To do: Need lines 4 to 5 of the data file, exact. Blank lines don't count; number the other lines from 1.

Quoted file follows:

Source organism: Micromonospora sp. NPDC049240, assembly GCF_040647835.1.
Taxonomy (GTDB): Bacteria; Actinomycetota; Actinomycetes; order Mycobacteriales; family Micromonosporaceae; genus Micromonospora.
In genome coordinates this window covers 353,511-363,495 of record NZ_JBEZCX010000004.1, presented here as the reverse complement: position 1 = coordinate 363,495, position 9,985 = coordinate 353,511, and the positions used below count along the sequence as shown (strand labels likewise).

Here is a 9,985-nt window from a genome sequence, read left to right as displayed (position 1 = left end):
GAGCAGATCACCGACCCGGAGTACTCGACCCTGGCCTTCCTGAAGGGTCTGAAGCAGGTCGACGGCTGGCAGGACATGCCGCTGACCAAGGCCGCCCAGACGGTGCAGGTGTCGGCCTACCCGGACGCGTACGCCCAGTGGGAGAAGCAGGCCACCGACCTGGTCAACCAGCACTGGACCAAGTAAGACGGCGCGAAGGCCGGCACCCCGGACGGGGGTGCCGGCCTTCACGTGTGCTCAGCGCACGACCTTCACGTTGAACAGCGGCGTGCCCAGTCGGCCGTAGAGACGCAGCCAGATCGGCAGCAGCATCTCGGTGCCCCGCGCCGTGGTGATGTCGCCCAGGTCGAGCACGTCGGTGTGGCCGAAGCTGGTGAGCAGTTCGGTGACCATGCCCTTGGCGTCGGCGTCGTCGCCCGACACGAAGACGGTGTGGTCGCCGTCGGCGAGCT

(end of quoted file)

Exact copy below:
Here is a 9,985-nt window from a genome sequence, read left to right as displayed (position 1 = left end):
GAGCAGATCACCGACCCGGAGTACTCGACCCTGGCCTTCCTGAAGGGTCTGAAGCAGGTCGACGGCTGGCAGGACATGCCGCTGACCAAGGCCGCCCAGACGGTGCAGGTGTCGGCCTACCCGGACGCGTACGCCCAGTGGGAGAAGCAGGCCACCGACCTGGTCAACCAGCACTGGACCAAGTAAGACGGCGCGAAGGCCGGCACCCCGGACGGGGGTGCCGGCCTTCACGTGTGCTCAGCGCACGACCTTCACGTTGAACAGCGGCGTGCCCAGTCGGCCGTAGAGACGCAGCCAGATCGGCAGCAGCATCTCGGTGCCCCGCGCCGTGGTGATGTCGCCCAGGTCGAGCACGTCGGTGTGGCCGAAGCTGGTGAGCAGTTCGGTGACCATGCCCTTGGCGTCGGCGTCGTCGCCCGACACGAAGACGGTGTGGTCGCCGTCGGCGAGCT